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Group behind GB News advertising boycott accused of breaching company laws
From the Sunday Telegraph
The campaign group behind the advertising boycott of GB News has been accused of breaching company laws by engaging in "political activity"
In a letter to Kwasi Kwarteng, the Business Secretary, ten Conservative MPs called for an investigation into Stop Funding Hate, which they said advocates a "cancel culture" by pressuring firms into pulling advertisements from the new broadcaster and several tabloid newspapers.
The group's website criticises GB News's "anti-woke direction".
Stop Funding Hate is registered as a Community Interest Company (CIC), a type of firm intended to "benefit the community". . . CICs must not be formed "for political purposes" and any political activities "should be closely related to the non-political community benefit activities which they are set up to carry out".
In the letter to Mr Kwarteng, the Tory backbenchers, led by Brendan Clarke Smith, state: "We are concerned that since 2017 the campaign group Stop Funding Hate has been exploiting the prestige that is afforded by CIC status, and the privileged access that CICs have to many grants of taxpayers money, for overtly political means."
...the MPs state: "As it continued to whip up a cancel culture, and pressures brands into boycotting news outlets, we believe it is important to reassess whether Stop Funding Hate is the sort of organisation that represents the best of Britain's charitable sector. . . Whilst it is not clear to us, nor to our constituents ... whose interest an attack on media plurality is meant to be serving, what we are certain of is that its current tactics are against the spirit and the letter of CIC legislation surrounding political activity. . . it is proactively advocating against a group in society, namely the hundreds of thousands of people who tune into GB News every day, and the 60 per cent of the population who do not want to see brands engage in cancel culture of boycotts of TV stations."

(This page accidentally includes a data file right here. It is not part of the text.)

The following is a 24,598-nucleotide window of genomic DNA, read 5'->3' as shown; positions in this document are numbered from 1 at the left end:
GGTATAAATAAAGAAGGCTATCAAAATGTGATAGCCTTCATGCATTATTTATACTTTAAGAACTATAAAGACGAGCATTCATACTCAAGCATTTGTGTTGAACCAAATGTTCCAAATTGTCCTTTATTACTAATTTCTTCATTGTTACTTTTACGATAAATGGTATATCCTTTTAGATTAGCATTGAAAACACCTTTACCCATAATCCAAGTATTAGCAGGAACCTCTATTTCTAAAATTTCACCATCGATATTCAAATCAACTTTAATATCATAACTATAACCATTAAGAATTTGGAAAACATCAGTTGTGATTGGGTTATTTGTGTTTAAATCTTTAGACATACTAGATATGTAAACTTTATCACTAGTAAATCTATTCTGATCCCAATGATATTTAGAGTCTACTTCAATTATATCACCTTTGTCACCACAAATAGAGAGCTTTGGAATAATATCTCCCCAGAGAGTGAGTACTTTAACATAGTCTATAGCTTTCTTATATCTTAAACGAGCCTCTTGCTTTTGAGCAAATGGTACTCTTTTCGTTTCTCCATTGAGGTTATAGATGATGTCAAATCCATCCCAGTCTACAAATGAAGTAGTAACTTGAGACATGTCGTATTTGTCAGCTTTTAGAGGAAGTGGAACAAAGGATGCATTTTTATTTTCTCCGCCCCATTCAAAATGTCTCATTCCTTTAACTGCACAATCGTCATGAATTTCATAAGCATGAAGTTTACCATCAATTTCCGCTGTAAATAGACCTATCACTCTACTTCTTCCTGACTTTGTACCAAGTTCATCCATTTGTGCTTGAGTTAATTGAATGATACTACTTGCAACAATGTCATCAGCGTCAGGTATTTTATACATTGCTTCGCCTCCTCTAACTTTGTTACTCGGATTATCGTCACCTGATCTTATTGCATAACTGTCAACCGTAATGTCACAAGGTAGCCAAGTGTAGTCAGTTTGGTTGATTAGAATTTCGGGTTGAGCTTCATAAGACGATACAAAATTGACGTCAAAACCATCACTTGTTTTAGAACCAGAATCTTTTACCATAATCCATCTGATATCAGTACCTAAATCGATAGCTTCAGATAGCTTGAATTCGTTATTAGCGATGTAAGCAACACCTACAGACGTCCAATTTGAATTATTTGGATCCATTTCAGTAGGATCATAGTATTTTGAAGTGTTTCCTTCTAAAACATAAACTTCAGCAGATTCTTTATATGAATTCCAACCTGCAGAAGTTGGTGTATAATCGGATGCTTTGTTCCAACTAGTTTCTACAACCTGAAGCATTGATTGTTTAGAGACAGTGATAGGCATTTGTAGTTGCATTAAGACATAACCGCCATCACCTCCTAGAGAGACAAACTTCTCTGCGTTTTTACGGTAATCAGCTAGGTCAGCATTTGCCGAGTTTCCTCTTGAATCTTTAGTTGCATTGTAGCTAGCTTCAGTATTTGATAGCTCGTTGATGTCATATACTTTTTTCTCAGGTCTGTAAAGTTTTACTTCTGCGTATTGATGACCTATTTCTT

Stop Funding Hate describes itself as a "community-driven campaign" whose "supporter community includes people from across UK society, united by a shared commitment to overcoming hatred and challenging all forms of discrimination". The campaign was launched "amid a surge of anti-migrant and anti-Muslim headlines" and its goal is "to make hate unprofitable".
There are signs that SFH's campaign has been counter productive. From the Telegraph last week
Attempts to pressure companies into ditching advertisements on GB News are making many people more likely to watch the channel, according to a poll. A survey of 1,000 people found that 29 per cent were more likely to watch GB News following the boycott, compared to 14 per cent who said they were less likely to tune in.
The findings suggest that the campaign designed to damage the new centre-right broadcaster may backfire. A series of firms, including Nivea, Kopparberg and Ikea, withdrew or suspended advertising campaigns on GB News following pressure by activist groups such as Stop Funding Hate and Led by Donkeys.
Mr Clarke-Smith said: “These findings show the risk businesses are taking when they allow their marketing strategies to be dictated by those engaged in cancel culture. As always, these online mobs create noise, which is given traction by the mainstream media, but the vast majority of normal people out there just want businesses to focus on selling them the right products at the right prices. If Sainsbury’s wants to pander to the mob, enter the political arena and bend to the will of politically motivated campaigns, people will start changing where they shop. I don’t want my supermarket to have political views - I want it to sell me good food at competitive prices."